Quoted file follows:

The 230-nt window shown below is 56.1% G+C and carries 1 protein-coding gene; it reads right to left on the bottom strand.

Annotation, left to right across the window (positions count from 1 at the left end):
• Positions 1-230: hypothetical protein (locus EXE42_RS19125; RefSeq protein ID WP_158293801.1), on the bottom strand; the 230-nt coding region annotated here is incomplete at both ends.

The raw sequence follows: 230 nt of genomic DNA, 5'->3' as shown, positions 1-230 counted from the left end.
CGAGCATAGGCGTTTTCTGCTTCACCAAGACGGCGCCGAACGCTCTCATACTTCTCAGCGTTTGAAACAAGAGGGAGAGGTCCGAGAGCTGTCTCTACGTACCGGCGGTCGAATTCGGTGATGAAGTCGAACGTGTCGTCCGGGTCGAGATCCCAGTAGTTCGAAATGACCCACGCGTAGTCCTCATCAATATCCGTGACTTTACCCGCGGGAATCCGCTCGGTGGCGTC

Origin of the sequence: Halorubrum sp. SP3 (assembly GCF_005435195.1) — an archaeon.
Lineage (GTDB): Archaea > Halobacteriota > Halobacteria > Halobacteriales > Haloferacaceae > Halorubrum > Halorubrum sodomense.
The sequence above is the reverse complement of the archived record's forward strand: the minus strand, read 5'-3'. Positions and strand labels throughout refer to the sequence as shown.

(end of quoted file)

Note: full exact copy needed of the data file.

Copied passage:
The 230-nt window shown below is 56.1% G+C and carries 1 protein-coding gene; it reads right to left on the bottom strand.

Annotation, left to right across the window (positions count from 1 at the left end):
• Positions 1-230: hypothetical protein (locus EXE42_RS19125; RefSeq protein ID WP_158293801.1), on the bottom strand; the 230-nt coding region annotated here is incomplete at both ends.

The raw sequence follows: 230 nt of genomic DNA, 5'->3' as shown, positions 1-230 counted from the left end.
CGAGCATAGGCGTTTTCTGCTTCACCAAGACGGCGCCGAACGCTCTCATACTTCTCAGCGTTTGAAACAAGAGGGAGAGGTCCGAGAGCTGTCTCTACGTACCGGCGGTCGAATTCGGTGATGAAGTCGAACGTGTCGTCCGGGTCGAGATCCCAGTAGTTCGAAATGACCCACGCGTAGTCCTCATCAATATCCGTGACTTTACCCGCGGGAATCCGCTCGGTGGCGTC

Origin of the sequence: Halorubrum sp. SP3 (assembly GCF_005435195.1) — an archaeon.
Lineage (GTDB): Archaea > Halobacteriota > Halobacteria > Halobacteriales > Haloferacaceae > Halorubrum > Halorubrum sodomense.
The sequence above is the reverse complement of the archived record's forward strand: the minus strand, read 5'-3'. Positions and strand labels throughout refer to the sequence as shown.